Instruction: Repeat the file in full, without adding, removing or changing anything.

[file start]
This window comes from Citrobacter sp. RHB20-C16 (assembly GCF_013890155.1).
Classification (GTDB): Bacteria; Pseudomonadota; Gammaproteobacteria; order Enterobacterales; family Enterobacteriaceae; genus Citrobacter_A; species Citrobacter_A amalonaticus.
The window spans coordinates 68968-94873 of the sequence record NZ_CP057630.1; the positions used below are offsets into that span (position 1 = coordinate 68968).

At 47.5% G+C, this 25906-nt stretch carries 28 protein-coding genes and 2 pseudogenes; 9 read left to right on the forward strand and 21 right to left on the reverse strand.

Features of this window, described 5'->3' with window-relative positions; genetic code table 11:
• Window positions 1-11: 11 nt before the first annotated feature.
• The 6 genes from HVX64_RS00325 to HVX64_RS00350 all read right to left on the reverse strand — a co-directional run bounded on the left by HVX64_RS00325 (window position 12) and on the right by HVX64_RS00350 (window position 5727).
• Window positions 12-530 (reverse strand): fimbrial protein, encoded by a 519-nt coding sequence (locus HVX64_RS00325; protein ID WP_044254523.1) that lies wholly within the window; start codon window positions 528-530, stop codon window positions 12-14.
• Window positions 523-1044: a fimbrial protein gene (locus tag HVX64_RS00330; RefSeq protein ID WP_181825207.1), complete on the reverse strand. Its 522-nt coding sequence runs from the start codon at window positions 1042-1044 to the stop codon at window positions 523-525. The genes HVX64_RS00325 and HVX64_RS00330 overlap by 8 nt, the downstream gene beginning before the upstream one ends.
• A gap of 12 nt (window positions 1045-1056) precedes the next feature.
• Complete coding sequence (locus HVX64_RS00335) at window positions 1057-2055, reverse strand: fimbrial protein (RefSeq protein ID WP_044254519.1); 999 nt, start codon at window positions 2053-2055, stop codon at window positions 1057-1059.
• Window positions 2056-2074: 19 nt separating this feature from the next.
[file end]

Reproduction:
This window comes from Citrobacter sp. RHB20-C16 (assembly GCF_013890155.1).
Classification (GTDB): Bacteria; Pseudomonadota; Gammaproteobacteria; order Enterobacterales; family Enterobacteriaceae; genus Citrobacter_A; species Citrobacter_A amalonaticus.
The window spans coordinates 68968-94873 of the sequence record NZ_CP057630.1; the positions used below are offsets into that span (position 1 = coordinate 68968).

At 47.5% G+C, this 25906-nt stretch carries 28 protein-coding genes and 2 pseudogenes; 9 read left to right on the forward strand and 21 right to left on the reverse strand.

Features of this window, described 5'->3' with window-relative positions; genetic code table 11:
• Window positions 1-11: 11 nt before the first annotated feature.
• The 6 genes from HVX64_RS00325 to HVX64_RS00350 all read right to left on the reverse strand — a co-directional run bounded on the left by HVX64_RS00325 (window position 12) and on the right by HVX64_RS00350 (window position 5727).
• Window positions 12-530 (reverse strand): fimbrial protein, encoded by a 519-nt coding sequence (locus HVX64_RS00325; protein ID WP_044254523.1) that lies wholly within the window; start codon window positions 528-530, stop codon window positions 12-14.
• Window positions 523-1044: a fimbrial protein gene (locus tag HVX64_RS00330; RefSeq protein ID WP_181825207.1), complete on the reverse strand. Its 522-nt coding sequence runs from the start codon at window positions 1042-1044 to the stop codon at window positions 523-525. The genes HVX64_RS00325 and HVX64_RS00330 overlap by 8 nt, the downstream gene beginning before the upstream one ends.
• A gap of 12 nt (window positions 1045-1056) precedes the next feature.
• Complete coding sequence (locus HVX64_RS00335) at window positions 1057-2055, reverse strand: fimbrial protein (RefSeq protein ID WP_044254519.1); 999 nt, start codon at window positions 2053-2055, stop codon at window positions 1057-1059.
• Window positions 2056-2074: 19 nt separating this feature from the next.